Sep 22, 2020

Using Kafka with gevent

by Vyacheslav Tverskoy

A while ago the Backend team at Close started to introduce Kafka for features built on top of Event Log. We know it's a good fit for us and will provide ample opportunity to use the event stream with confidence.

Data migration process

Things appeared to work alright for a while, but recently we needed to perform a data migration that required emitting a large amount of events. The migration process was written in the most simple way, since this type of code is run once, and thrown away when complete. One of the decisions made for simplicity was to run it as a single thread in a single process at first. This way we can easily work out bottlenecks by profiling how it runs. While profiling an initial test run, I noticed a non-trivial portion of the run time was taken by a flush() call of the Kafka producer. I mentioned this to my peers but we concluded that this is expected - and necessary since every event has to be delivered before we move on, to maintain maximum consistency.

Profiling results


In most migrations we had before, scaling out was not necessary, we could just run it in background for a while with minimal impact. Not this time though. The volume of data that needed processing was so large that running it in one thread would take multiple months, so we needed to scale out. Performance metrics I've collected during initial runs indicated that impact will be minimal even if we run 10 migration processes. So in the next iteration the migration process was changed to run in multiple parallel threads in the same process. At Close, the main threading framework we use in Python is gevent. It's a green threading library that hooks into IO routines and schedules other green threads - greenlets - inside the same OS thread to run whenever currently running thread needs to wait on an IO operation to be complete.

However the parallelized migration wasn't doing as well as one would expect. Even on 7 parallel threads, the overall throughput improved by only 20-30%, very far from expected 7x increase. What's worse, increasing thread count further didn't improve anything - but there weren't any obvious bottlenecks. CPU usage was well below 100% on that thread, network IO had a lot of headroom, and databases didn't mind the load. The threads were completely independent and had nothing to share except the Python interpreter which wasn't that busy.

Profiling results

To move the project forward, I switched the migration to multi-process architecture, where separate Python OS processes (each with only single thread) worked on the data independently. This time we got the expected throughput increase proportionally to the number of processes.

C extension

The multi-threaded performance issue was still on my mind though. I was thinking about kinds of inter-thread communication that could prevent ready threads from progressing while other threads were waiting on IO. I double-checked database IO but it was correctly handled by gevent - and we were using it this way for a long time, including in our gevent-based gunicorn web servers. And then the little detail about Kafka flush() call from earlier profiling results came to mind. I realized that, in contrast with other IO calls, the call stack just ended on the flush call from the kafka library, not on a builtin socket IO routine. Turns out, Kafka client is a C extension and it does IO from the C code, not Python. That means it blocks the entire OS thread until Kafka servers respond, and other greenlets cannot be scheduled during that wait. It's a known issue with the official Kafka client.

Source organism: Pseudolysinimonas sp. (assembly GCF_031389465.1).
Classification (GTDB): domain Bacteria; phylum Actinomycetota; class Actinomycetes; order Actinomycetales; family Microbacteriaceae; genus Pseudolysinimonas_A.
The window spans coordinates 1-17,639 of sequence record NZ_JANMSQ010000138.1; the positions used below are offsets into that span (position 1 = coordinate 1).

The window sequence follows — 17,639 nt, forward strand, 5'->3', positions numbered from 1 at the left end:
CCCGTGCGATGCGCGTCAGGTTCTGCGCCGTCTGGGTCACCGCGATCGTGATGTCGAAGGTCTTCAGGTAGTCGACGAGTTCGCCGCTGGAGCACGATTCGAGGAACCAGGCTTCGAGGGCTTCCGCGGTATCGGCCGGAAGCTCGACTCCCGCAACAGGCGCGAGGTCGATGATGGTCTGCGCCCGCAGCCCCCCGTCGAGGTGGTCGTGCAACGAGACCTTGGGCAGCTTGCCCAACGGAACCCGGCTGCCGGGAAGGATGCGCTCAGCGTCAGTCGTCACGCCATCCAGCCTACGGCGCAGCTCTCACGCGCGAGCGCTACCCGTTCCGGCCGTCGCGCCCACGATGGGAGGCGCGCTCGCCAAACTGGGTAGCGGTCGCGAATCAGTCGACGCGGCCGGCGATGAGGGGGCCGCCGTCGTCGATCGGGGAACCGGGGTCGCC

What do we do about it? We went through a couple options:

  • Switch to a different, pure-Python library. This introduces additional unknowns and would require additional testing to make sure it matches our performance, functionality, and reliability requirements for a critical infrastructure component.
  • Patch the C extension to let gevent loop to run. This is a cumbersome option that also introduces risk of bugs in a multi-threaded environment. We also didn’t know if the library could support multiple concurrent calls from the same thread.

The final path we chose depends on the fact that flush call is nothing more than a loop that calls poll() to handle responses from the server. So we implemented our own pure-Python flush. Instead of sleeping in C, we give control to gevent loop from Python code by simply calling gevent.sleep() after calling poll(0).

def flush(producer):
    while len(producer):

With the improved gevent-friendly flush implementation, I was able to saturate CPU with multiple threads in the migration process. This change also made a slight improvement for gevent-based web request processing. Now HTTP requests that are currently waiting on event delivery confirmation won’t delay other requests served by the same process.

Profiling results

Closing thoughts

One should always be aware of blocking calls when working with asynchronous code. There are abstractions like gevent or asyncio, that let you treat async code as if it was synchronous, but keep in mind that these abstractions tend to leak sometimes. In case of Python specifically, note which of your dependencies are C extensions, as those can be blocking the main interpreter loop.